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Value Orientations and Mental Health: A Theoretical Review


Heim, Eva Maria; Maercker, Andreas; Boer, Diana (2019). Value Orientations and Mental Health: A Theoretical Review. Transcultural psychiatry, 56(3):449-470.

Abstract

Cross-national epidemiological studies show that prevalence rates of common mental disorders (i.e. depression, anxiety disorders, and PTSD) vary considerably between countries, suggesting cultural differences. In order to gather evidence on how culture relates to the aetiology and phenomenology of mental disorders, finding meaningful empirical instruments for capturing the latent (i.e. non-visible) construct of 'culture' is vital. In this review, we suggest using value orientations for this purpose. We focus on Schwartz's value theory, which includes two levels of values: cultural and personal. We identified nine studies on personal values and four studies on cultural values and their relationship with common mental disorders. This relationship was assessed among very heterogeneous cultural groups; however, no consistent correlational pattern occurred. The most compelling evidence suggests that the relationship between personal values and mental disorders is moderated by the cultural context. Hence, assessing mere correlations between personal value orientations and self-reported symptoms of psychopathology, without taking into account the cultural context, does not yield meaningful results. This theoretical review reveals important research gaps: Most studies aimed to explain how values relate to the aetiology of mental disorders, whereas the question of phenomenology was largely neglected. Moreover, all included studies used Western instruments for assessing mental disorders, which may not capture culturally-specific phenomena of mental distress. Finding systematic relationships between values and mental disorders may contribute to making more informed hypotheses about how psychopathology is expressed under different cultural circumstances, and how to culturally adapt psychological interventions.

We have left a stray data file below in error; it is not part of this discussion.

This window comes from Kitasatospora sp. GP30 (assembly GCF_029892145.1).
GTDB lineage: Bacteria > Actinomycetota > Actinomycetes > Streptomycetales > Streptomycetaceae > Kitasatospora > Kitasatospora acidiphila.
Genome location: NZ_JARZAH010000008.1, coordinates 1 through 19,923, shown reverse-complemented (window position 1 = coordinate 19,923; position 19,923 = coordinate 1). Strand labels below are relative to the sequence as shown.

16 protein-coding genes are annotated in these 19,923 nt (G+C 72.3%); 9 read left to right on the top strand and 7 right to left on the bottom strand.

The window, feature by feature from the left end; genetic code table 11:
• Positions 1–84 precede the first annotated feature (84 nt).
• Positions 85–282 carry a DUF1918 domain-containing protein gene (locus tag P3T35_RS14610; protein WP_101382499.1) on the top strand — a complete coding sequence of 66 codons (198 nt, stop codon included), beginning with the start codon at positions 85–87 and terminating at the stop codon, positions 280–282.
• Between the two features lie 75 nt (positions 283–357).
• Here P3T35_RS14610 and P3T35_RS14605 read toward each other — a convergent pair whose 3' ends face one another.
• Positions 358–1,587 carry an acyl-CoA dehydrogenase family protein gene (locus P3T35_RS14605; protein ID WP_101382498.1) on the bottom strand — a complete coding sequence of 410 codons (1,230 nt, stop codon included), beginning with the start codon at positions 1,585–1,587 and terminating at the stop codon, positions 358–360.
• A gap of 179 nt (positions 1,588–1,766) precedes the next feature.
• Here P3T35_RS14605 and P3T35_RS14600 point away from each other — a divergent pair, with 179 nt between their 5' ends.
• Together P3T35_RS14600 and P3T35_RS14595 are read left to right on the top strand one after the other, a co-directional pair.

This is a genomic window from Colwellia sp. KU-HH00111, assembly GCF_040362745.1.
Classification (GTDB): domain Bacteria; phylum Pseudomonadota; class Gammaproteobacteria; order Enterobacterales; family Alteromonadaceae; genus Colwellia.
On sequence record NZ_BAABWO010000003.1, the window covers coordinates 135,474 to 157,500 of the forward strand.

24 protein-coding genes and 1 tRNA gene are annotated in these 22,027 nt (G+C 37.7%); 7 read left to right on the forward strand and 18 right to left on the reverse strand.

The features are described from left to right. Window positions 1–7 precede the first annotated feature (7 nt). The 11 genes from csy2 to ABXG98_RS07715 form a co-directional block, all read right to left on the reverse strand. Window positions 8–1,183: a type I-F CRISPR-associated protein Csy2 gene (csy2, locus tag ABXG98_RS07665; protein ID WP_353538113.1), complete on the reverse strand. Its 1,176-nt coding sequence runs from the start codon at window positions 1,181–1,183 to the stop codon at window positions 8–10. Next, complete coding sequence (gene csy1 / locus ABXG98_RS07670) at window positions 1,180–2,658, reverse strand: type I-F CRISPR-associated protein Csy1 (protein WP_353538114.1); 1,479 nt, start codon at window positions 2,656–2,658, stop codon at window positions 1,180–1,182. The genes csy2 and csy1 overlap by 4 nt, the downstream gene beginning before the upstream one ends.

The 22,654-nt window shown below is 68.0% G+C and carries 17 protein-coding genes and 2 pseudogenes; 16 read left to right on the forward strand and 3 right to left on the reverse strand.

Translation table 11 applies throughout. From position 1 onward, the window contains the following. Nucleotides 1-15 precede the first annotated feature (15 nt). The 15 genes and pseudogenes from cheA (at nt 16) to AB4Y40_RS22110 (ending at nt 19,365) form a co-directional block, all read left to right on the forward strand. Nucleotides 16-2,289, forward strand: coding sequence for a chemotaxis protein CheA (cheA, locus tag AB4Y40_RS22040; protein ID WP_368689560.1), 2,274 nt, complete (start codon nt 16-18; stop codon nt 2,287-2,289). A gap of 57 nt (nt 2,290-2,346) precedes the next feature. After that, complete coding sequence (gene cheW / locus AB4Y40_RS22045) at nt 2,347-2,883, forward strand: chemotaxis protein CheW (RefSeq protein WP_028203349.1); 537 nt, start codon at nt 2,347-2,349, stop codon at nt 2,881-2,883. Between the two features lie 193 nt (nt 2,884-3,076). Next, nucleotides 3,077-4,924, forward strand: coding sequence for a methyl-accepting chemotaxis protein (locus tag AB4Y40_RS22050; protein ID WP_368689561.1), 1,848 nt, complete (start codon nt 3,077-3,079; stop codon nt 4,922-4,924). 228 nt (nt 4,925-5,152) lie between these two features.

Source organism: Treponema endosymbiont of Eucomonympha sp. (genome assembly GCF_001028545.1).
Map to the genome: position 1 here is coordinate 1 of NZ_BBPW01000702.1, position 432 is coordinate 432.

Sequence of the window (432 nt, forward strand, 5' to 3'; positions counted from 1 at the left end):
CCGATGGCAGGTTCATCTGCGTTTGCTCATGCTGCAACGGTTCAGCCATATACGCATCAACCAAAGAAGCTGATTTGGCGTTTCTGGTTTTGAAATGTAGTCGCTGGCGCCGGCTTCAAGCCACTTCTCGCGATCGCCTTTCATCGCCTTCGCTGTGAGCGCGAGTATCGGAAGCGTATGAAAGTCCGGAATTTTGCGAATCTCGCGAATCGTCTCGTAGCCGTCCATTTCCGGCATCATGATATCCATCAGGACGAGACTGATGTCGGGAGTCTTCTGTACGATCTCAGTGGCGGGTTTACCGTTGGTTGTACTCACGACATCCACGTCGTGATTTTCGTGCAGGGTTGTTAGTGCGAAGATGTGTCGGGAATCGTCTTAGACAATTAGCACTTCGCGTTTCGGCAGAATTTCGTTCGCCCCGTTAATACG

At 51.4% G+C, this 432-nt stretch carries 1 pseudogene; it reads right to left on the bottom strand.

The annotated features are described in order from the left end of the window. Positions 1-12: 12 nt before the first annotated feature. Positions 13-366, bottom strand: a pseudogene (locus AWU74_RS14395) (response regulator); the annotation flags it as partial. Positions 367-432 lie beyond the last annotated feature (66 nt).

Abstract

Cross-national epidemiological studies show that prevalence rates of common mental disorders (i.e. depression, anxiety disorders, and PTSD) vary considerably between countries, suggesting cultural differences. In order to gather evidence on how culture relates to the aetiology and phenomenology of mental disorders, finding meaningful empirical instruments for capturing the latent (i.e. non-visible) construct of 'culture' is vital. In this review, we suggest using value orientations for this purpose. We focus on Schwartz's value theory, which includes two levels of values: cultural and personal. We identified nine studies on personal values and four studies on cultural values and their relationship with common mental disorders. This relationship was assessed among very heterogeneous cultural groups; however, no consistent correlational pattern occurred. The most compelling evidence suggests that the relationship between personal values and mental disorders is moderated by the cultural context. Hence, assessing mere correlations between personal value orientations and self-reported symptoms of psychopathology, without taking into account the cultural context, does not yield meaningful results. This theoretical review reveals important research gaps: Most studies aimed to explain how values relate to the aetiology of mental disorders, whereas the question of phenomenology was largely neglected. Moreover, all included studies used Western instruments for assessing mental disorders, which may not capture culturally-specific phenomena of mental distress. Finding systematic relationships between values and mental disorders may contribute to making more informed hypotheses about how psychopathology is expressed under different cultural circumstances, and how to culturally adapt psychological interventions.

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Additional indexing

Item Type:Journal Article, refereed, further contribution
Communities & Collections:06 Faculty of Arts > Institute of Psychology
Dewey Decimal Classification:150 Psychology
Scopus Subject Areas:Social Sciences & Humanities > Health (social science)
Health Sciences > Psychiatry and Mental Health
Language:English
Date:June 2019
Deposited On:27 Aug 2019 11:32
Last Modified:29 Jul 2020 11:14
Publisher:Sage Publications
ISSN:1363-4615
OA Status:Closed
Publisher DOI:https://doi.org/10.1177/1363461519832472
PubMed ID:30924415

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